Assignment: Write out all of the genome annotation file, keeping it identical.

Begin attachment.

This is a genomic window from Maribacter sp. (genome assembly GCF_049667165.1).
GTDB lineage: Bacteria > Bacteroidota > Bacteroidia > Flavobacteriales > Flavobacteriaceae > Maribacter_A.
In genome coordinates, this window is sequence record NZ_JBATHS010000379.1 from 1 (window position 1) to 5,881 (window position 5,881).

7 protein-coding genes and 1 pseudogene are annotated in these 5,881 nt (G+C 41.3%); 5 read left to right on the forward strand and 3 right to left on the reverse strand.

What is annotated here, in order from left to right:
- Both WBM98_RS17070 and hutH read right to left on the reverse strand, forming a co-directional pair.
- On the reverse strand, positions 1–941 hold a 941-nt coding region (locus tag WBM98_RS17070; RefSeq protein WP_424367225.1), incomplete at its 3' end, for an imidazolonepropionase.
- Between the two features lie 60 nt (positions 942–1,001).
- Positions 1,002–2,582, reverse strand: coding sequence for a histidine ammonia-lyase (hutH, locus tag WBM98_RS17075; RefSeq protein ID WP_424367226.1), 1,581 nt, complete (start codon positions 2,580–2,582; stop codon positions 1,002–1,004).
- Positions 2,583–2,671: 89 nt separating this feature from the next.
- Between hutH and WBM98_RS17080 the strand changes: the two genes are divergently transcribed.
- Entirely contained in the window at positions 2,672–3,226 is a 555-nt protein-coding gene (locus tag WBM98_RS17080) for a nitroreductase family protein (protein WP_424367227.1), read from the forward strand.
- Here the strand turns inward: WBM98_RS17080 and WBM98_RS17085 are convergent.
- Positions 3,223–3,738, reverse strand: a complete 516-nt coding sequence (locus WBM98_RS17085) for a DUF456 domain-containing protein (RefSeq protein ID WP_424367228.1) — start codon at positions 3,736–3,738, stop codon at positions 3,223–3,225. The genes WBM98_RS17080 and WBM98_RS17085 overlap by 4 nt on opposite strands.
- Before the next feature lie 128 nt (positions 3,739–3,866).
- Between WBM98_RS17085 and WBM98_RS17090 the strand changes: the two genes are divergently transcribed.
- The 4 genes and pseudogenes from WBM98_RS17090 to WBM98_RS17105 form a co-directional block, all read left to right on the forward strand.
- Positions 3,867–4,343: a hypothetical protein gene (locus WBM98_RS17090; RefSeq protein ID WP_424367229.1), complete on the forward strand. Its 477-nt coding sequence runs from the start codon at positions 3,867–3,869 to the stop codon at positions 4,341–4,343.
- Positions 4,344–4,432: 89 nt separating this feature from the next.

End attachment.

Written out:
This is a genomic window from Maribacter sp. (genome assembly GCF_049667165.1).
GTDB lineage: Bacteria > Bacteroidota > Bacteroidia > Flavobacteriales > Flavobacteriaceae > Maribacter_A.
In genome coordinates, this window is sequence record NZ_JBATHS010000379.1 from 1 (window position 1) to 5,881 (window position 5,881).

7 protein-coding genes and 1 pseudogene are annotated in these 5,881 nt (G+C 41.3%); 5 read left to right on the forward strand and 3 right to left on the reverse strand.

What is annotated here, in order from left to right:
- Both WBM98_RS17070 and hutH read right to left on the reverse strand, forming a co-directional pair.
- On the reverse strand, positions 1–941 hold a 941-nt coding region (locus tag WBM98_RS17070; RefSeq protein WP_424367225.1), incomplete at its 3' end, for an imidazolonepropionase.
- Between the two features lie 60 nt (positions 942–1,001).
- Positions 1,002–2,582, reverse strand: coding sequence for a histidine ammonia-lyase (hutH, locus tag WBM98_RS17075; RefSeq protein ID WP_424367226.1), 1,581 nt, complete (start codon positions 2,580–2,582; stop codon positions 1,002–1,004).
- Positions 2,583–2,671: 89 nt separating this feature from the next.
- Between hutH and WBM98_RS17080 the strand changes: the two genes are divergently transcribed.
- Entirely contained in the window at positions 2,672–3,226 is a 555-nt protein-coding gene (locus tag WBM98_RS17080) for a nitroreductase family protein (protein WP_424367227.1), read from the forward strand.
- Here the strand turns inward: WBM98_RS17080 and WBM98_RS17085 are convergent.
- Positions 3,223–3,738, reverse strand: a complete 516-nt coding sequence (locus WBM98_RS17085) for a DUF456 domain-containing protein (RefSeq protein ID WP_424367228.1) — start codon at positions 3,736–3,738, stop codon at positions 3,223–3,225. The genes WBM98_RS17080 and WBM98_RS17085 overlap by 4 nt on opposite strands.
- Before the next feature lie 128 nt (positions 3,739–3,866).
- Between WBM98_RS17085 and WBM98_RS17090 the strand changes: the two genes are divergently transcribed.
- The 4 genes and pseudogenes from WBM98_RS17090 to WBM98_RS17105 form a co-directional block, all read left to right on the forward strand.
- Positions 3,867–4,343: a hypothetical protein gene (locus WBM98_RS17090; RefSeq protein ID WP_424367229.1), complete on the forward strand. Its 477-nt coding sequence runs from the start codon at positions 3,867–3,869 to the stop codon at positions 4,341–4,343.
- Positions 4,344–4,432: 89 nt separating this feature from the next.